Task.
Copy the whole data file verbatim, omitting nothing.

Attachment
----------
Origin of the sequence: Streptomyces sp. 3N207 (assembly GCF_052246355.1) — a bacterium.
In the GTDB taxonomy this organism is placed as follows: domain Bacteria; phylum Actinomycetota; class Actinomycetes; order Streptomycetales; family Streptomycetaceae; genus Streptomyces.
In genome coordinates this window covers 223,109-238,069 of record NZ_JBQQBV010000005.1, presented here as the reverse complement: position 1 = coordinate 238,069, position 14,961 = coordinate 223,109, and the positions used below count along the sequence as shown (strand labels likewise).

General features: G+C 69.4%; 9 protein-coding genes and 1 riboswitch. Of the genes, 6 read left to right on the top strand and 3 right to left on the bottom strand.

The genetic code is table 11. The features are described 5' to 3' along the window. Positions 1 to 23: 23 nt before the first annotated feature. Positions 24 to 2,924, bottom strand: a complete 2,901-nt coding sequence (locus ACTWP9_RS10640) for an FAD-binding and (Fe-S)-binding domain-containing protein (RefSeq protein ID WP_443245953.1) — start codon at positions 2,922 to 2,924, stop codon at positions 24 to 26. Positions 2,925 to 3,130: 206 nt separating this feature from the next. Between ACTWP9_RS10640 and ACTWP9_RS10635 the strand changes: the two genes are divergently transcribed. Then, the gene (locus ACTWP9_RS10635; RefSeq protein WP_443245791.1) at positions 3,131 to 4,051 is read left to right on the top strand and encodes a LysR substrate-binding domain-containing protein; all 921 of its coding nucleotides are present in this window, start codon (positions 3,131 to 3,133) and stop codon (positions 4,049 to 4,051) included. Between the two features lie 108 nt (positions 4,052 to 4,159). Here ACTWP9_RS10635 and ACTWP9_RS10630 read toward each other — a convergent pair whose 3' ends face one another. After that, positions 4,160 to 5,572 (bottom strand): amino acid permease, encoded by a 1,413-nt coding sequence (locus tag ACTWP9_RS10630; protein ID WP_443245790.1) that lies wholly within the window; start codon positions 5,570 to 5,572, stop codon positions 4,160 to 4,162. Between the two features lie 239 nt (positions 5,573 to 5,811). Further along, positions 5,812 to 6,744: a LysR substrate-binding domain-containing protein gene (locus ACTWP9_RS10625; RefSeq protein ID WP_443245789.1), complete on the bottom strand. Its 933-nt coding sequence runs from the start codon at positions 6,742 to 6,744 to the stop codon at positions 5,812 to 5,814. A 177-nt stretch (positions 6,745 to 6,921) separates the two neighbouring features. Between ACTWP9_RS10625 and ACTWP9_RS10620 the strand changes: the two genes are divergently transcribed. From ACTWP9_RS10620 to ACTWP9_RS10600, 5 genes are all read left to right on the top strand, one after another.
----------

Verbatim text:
Origin of the sequence: Streptomyces sp. 3N207 (assembly GCF_052246355.1) — a bacterium.
In the GTDB taxonomy this organism is placed as follows: domain Bacteria; phylum Actinomycetota; class Actinomycetes; order Streptomycetales; family Streptomycetaceae; genus Streptomyces.
In genome coordinates this window covers 223,109-238,069 of record NZ_JBQQBV010000005.1, presented here as the reverse complement: position 1 = coordinate 238,069, position 14,961 = coordinate 223,109, and the positions used below count along the sequence as shown (strand labels likewise).

General features: G+C 69.4%; 9 protein-coding genes and 1 riboswitch. Of the genes, 6 read left to right on the top strand and 3 right to left on the bottom strand.

The genetic code is table 11. The features are described 5' to 3' along the window. Positions 1 to 23: 23 nt before the first annotated feature. Positions 24 to 2,924, bottom strand: a complete 2,901-nt coding sequence (locus ACTWP9_RS10640) for an FAD-binding and (Fe-S)-binding domain-containing protein (RefSeq protein ID WP_443245953.1) — start codon at positions 2,922 to 2,924, stop codon at positions 24 to 26. Positions 2,925 to 3,130: 206 nt separating this feature from the next. Between ACTWP9_RS10640 and ACTWP9_RS10635 the strand changes: the two genes are divergently transcribed. Then, the gene (locus ACTWP9_RS10635; RefSeq protein WP_443245791.1) at positions 3,131 to 4,051 is read left to right on the top strand and encodes a LysR substrate-binding domain-containing protein; all 921 of its coding nucleotides are present in this window, start codon (positions 3,131 to 3,133) and stop codon (positions 4,049 to 4,051) included. Between the two features lie 108 nt (positions 4,052 to 4,159). Here ACTWP9_RS10635 and ACTWP9_RS10630 read toward each other — a convergent pair whose 3' ends face one another. After that, positions 4,160 to 5,572 (bottom strand): amino acid permease, encoded by a 1,413-nt coding sequence (locus tag ACTWP9_RS10630; protein ID WP_443245790.1) that lies wholly within the window; start codon positions 5,570 to 5,572, stop codon positions 4,160 to 4,162. Between the two features lie 239 nt (positions 5,573 to 5,811). Further along, positions 5,812 to 6,744: a LysR substrate-binding domain-containing protein gene (locus ACTWP9_RS10625; RefSeq protein ID WP_443245789.1), complete on the bottom strand. Its 933-nt coding sequence runs from the start codon at positions 6,742 to 6,744 to the stop codon at positions 5,812 to 5,814. A 177-nt stretch (positions 6,745 to 6,921) separates the two neighbouring features. Between ACTWP9_RS10625 and ACTWP9_RS10620 the strand changes: the two genes are divergently transcribed. From ACTWP9_RS10620 to ACTWP9_RS10600, 5 genes are all read left to right on the top strand, one after another.